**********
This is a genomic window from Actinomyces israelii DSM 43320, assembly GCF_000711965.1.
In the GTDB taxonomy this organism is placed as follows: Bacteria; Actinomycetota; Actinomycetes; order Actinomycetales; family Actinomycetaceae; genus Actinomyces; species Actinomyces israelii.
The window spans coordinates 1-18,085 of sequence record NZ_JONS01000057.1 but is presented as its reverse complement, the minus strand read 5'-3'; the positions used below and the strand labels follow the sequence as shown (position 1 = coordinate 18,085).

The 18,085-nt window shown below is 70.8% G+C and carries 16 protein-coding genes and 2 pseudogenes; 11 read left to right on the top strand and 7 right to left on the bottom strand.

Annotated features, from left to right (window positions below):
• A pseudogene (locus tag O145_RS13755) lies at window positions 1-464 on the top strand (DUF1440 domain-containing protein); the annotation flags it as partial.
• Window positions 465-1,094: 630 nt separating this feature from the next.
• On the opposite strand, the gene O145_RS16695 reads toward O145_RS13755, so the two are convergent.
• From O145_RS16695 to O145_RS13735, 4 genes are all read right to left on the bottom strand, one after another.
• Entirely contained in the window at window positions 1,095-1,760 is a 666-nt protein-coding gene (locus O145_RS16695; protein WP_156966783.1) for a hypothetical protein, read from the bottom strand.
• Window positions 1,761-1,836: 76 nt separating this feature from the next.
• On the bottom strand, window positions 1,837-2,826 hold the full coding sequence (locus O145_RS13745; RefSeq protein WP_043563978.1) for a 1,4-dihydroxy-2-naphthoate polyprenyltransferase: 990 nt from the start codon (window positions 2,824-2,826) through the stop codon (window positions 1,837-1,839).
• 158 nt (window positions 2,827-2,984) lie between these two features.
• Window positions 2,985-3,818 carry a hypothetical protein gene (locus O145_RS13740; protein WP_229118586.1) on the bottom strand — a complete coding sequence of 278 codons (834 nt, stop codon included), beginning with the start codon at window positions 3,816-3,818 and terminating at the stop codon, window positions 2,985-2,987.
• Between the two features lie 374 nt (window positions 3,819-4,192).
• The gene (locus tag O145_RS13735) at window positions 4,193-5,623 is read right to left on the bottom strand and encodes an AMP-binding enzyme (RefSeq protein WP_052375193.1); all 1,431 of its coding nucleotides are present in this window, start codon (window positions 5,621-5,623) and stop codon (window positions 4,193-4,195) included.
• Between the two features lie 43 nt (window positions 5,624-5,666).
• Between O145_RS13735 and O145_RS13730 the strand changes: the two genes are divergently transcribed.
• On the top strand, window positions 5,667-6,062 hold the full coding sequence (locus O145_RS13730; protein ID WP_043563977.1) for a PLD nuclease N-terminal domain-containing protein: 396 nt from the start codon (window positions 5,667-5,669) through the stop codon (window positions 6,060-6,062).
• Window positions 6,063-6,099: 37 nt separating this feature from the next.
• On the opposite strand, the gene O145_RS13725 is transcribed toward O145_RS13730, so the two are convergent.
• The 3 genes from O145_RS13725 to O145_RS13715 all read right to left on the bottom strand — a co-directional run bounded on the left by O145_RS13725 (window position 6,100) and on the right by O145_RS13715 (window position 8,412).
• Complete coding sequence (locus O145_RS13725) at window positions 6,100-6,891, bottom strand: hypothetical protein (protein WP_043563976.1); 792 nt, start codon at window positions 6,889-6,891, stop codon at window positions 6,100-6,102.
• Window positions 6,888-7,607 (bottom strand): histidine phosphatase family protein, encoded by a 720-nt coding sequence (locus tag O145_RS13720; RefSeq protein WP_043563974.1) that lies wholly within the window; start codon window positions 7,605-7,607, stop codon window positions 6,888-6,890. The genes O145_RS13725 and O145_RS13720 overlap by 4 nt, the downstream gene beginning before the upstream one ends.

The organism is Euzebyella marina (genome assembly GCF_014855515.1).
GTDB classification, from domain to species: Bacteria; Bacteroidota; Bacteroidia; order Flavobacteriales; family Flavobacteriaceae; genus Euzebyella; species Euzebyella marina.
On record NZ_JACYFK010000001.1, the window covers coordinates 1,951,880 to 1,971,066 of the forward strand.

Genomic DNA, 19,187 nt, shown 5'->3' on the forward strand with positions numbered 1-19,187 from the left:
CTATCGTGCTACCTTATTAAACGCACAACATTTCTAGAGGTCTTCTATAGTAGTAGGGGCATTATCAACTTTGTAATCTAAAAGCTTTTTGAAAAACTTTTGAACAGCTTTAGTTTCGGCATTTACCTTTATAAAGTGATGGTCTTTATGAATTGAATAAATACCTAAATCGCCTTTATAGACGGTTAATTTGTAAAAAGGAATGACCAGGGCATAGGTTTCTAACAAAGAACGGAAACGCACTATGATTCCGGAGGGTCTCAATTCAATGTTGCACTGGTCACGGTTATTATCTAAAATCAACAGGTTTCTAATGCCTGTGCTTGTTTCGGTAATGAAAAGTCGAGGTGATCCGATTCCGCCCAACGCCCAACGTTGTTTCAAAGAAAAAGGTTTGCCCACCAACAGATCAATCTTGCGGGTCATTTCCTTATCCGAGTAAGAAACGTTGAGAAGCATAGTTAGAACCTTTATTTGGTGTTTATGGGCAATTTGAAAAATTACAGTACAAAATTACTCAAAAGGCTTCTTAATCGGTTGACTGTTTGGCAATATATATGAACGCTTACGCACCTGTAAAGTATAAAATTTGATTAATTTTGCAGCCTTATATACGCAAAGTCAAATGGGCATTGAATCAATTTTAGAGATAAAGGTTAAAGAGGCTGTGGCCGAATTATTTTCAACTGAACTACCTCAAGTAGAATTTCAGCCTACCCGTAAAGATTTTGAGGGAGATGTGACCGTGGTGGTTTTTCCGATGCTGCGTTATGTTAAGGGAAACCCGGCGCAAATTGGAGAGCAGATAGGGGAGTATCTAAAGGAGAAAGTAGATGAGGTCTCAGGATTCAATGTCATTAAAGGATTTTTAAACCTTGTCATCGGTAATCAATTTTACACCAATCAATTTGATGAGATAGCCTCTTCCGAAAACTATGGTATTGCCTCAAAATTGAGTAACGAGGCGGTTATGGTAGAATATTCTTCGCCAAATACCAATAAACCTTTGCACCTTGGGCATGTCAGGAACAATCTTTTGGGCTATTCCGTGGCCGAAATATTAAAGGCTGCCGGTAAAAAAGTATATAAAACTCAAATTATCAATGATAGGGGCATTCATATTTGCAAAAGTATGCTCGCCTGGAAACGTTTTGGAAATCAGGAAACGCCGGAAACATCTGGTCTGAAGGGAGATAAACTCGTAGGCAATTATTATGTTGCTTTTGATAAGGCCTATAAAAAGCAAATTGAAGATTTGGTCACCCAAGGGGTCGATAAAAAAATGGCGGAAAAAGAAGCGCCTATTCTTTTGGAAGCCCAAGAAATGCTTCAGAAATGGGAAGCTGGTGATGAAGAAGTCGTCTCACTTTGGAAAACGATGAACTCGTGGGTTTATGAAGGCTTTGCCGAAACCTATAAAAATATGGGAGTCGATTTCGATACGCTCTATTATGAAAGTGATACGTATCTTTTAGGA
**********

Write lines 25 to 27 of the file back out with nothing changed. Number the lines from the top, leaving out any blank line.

The organism is Euzebyella marina (genome assembly GCF_014855515.1).
GTDB classification, from domain to species: Bacteria; Bacteroidota; Bacteroidia; order Flavobacteriales; family Flavobacteriaceae; genus Euzebyella; species Euzebyella marina.
On record NZ_JACYFK010000001.1, the window covers coordinates 1,951,880 to 1,971,066 of the forward strand.